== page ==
CHENNAI:A 71-year-old allegedly died of cardiac arrest after learning that Rs 90,000 was swindled from her by conmen who called up and duped her into providing her Aadhaar and bank account numbers, besides the OTPs she received on her phone.
R Jayalakshmi, a resident of AF Block in Anna Nagar, suffered chest pain on Saturday when she was lodging a complaint at the Thirumangalam police station. She was taken to a nearby hospital and died on Sunday, her relatives said.
Her nephew R Mahalingam said she received a call around 2.30 pm on Friday, with the caller asking for her bank account details, saying that her ATM card had expired. While Jayalakshmi hesitated, the caller claimed she would lose all her savings if she did not give him the details. “She then told him her Aadhaar and bank account numbers,” said another relative. “The person called repeatedly — more than seven times — to ask for the OTPs.” Her relatives said everything happened within half-an-hour and she was unaware that money was being siphoned out of her account repeatedly. An hour later, a bank official who grew suspicious called Jayalakshmi and informed her that Rs 90,000 has been transferred out of her account.
Jayalakshmi called Mahalingam and both of them met the concerned bank branch manager on Saturday. “Even as we were getting ready to go to the bank on Saturday, we got a call from the same number and I attended it. The caller again wanted me to tell him the new OTP and said he would transfer back the Rs 90,000 only if I tell him the number again,” said Mahalingam.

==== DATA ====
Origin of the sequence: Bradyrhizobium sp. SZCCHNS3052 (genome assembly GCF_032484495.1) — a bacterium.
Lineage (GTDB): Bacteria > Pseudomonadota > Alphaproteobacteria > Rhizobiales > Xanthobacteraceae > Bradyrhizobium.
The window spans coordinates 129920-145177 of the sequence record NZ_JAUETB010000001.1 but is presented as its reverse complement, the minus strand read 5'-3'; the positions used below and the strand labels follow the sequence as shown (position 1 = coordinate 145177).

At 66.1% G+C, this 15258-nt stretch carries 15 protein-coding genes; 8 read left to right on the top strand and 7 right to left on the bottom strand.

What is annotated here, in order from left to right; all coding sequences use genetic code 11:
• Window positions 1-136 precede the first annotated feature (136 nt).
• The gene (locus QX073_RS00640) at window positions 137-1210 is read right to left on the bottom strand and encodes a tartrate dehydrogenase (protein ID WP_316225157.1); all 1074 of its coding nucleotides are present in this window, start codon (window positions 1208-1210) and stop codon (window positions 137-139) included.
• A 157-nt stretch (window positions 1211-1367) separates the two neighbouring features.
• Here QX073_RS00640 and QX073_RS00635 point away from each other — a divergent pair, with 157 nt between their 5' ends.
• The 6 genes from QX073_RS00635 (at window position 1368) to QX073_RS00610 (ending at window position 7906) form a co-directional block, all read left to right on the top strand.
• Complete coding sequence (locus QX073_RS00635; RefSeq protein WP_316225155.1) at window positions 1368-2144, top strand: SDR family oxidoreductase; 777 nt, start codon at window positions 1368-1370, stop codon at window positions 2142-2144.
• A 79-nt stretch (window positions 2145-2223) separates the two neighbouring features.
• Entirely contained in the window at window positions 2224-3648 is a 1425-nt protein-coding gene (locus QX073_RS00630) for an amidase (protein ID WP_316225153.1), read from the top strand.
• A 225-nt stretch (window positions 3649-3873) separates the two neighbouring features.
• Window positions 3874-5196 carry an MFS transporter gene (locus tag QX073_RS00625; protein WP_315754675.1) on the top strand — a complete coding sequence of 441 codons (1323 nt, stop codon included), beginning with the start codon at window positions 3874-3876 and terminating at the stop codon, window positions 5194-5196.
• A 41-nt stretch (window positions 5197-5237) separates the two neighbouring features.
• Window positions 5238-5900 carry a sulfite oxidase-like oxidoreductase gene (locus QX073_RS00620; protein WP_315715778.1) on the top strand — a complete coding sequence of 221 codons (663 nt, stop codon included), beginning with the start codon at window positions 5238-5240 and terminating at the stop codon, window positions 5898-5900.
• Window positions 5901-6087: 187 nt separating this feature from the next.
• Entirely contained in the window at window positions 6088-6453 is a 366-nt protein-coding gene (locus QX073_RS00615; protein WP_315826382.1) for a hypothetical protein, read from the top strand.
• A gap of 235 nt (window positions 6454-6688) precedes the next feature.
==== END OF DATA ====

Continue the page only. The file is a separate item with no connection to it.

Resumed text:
Jayalakshmi and Mahalingam later went to the Thirumangalam police station and filed a case. At the police station, she suffered chest pain and was taken to a nearby private hospital. Her relatives say she did not had any other health issues other than diabetes.
On Sunday morning, however, the doctors said she died of a cardiac arrest in the hospital.Jayaraj S, a branch manager of the same public sector bank told the Express, that bank frauds are increasing these days and that is the reason why the bank staff repeatedly tell the new card holders not to reveal the bank details.
“The staff who go through the transactions of the day might have had a doubt when they noticed the pattern of withdrawal was not consistent. Further, the age was another factor that made them suspicious,” he added.
The money was found to have been transferred through Point-of-scale (POS) within 2.30pm to 3pm, said her nephew as the bank manager's confirmation.“The usual bank frauds call from a normal mobile number and not from the toll free numbers,” Jayaraj S said. “The frauds happen mostly on Fridays and generally between 2pm to 3pm, because by the time the victim realises his/her account has been drained the bank will close officially and there will be two days of holiday. If you check your passbook it will be mostly POS transaction they do, to avoid recovery of money.”